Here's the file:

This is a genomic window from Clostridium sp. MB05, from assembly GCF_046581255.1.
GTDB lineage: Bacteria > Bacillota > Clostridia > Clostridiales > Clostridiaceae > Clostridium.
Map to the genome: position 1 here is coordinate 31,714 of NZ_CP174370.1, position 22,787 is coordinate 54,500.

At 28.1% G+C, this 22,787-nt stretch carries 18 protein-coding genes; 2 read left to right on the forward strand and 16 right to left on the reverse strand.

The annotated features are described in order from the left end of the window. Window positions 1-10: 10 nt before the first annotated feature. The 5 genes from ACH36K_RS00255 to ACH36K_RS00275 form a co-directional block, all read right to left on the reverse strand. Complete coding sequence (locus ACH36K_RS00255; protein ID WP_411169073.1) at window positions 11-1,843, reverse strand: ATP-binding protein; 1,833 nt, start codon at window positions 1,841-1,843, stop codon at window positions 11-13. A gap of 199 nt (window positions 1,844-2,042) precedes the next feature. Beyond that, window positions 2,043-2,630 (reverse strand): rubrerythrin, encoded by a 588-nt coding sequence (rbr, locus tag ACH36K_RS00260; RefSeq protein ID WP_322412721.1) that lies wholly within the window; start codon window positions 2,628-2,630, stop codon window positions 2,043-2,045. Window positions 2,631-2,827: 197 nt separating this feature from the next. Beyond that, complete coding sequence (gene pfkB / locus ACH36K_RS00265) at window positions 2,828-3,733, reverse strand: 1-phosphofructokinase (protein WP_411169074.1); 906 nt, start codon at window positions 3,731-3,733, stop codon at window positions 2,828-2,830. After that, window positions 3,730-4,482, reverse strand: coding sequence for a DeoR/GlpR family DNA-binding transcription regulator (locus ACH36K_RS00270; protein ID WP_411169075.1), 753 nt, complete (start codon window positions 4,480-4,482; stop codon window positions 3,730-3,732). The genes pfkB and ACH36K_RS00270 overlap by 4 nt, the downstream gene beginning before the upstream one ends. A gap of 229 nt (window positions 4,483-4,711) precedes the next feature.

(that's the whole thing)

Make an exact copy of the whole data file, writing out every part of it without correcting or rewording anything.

This is a genomic window from Clostridium sp. MB05, from assembly GCF_046581255.1.
GTDB lineage: Bacteria > Bacillota > Clostridia > Clostridiales > Clostridiaceae > Clostridium.
Map to the genome: position 1 here is coordinate 31,714 of NZ_CP174370.1, position 22,787 is coordinate 54,500.

At 28.1% G+C, this 22,787-nt stretch carries 18 protein-coding genes; 2 read left to right on the forward strand and 16 right to left on the reverse strand.

The annotated features are described in order from the left end of the window. Window positions 1-10: 10 nt before the first annotated feature. The 5 genes from ACH36K_RS00255 to ACH36K_RS00275 form a co-directional block, all read right to left on the reverse strand. Complete coding sequence (locus ACH36K_RS00255; protein ID WP_411169073.1) at window positions 11-1,843, reverse strand: ATP-binding protein; 1,833 nt, start codon at window positions 1,841-1,843, stop codon at window positions 11-13. A gap of 199 nt (window positions 1,844-2,042) precedes the next feature. Beyond that, window positions 2,043-2,630 (reverse strand): rubrerythrin, encoded by a 588-nt coding sequence (rbr, locus tag ACH36K_RS00260; RefSeq protein ID WP_322412721.1) that lies wholly within the window; start codon window positions 2,628-2,630, stop codon window positions 2,043-2,045. Window positions 2,631-2,827: 197 nt separating this feature from the next. Beyond that, complete coding sequence (gene pfkB / locus ACH36K_RS00265) at window positions 2,828-3,733, reverse strand: 1-phosphofructokinase (protein WP_411169074.1); 906 nt, start codon at window positions 3,731-3,733, stop codon at window positions 2,828-2,830. After that, window positions 3,730-4,482, reverse strand: coding sequence for a DeoR/GlpR family DNA-binding transcription regulator (locus ACH36K_RS00270; protein ID WP_411169075.1), 753 nt, complete (start codon window positions 4,480-4,482; stop codon window positions 3,730-3,732). The genes pfkB and ACH36K_RS00270 overlap by 4 nt, the downstream gene beginning before the upstream one ends. A gap of 229 nt (window positions 4,483-4,711) precedes the next feature.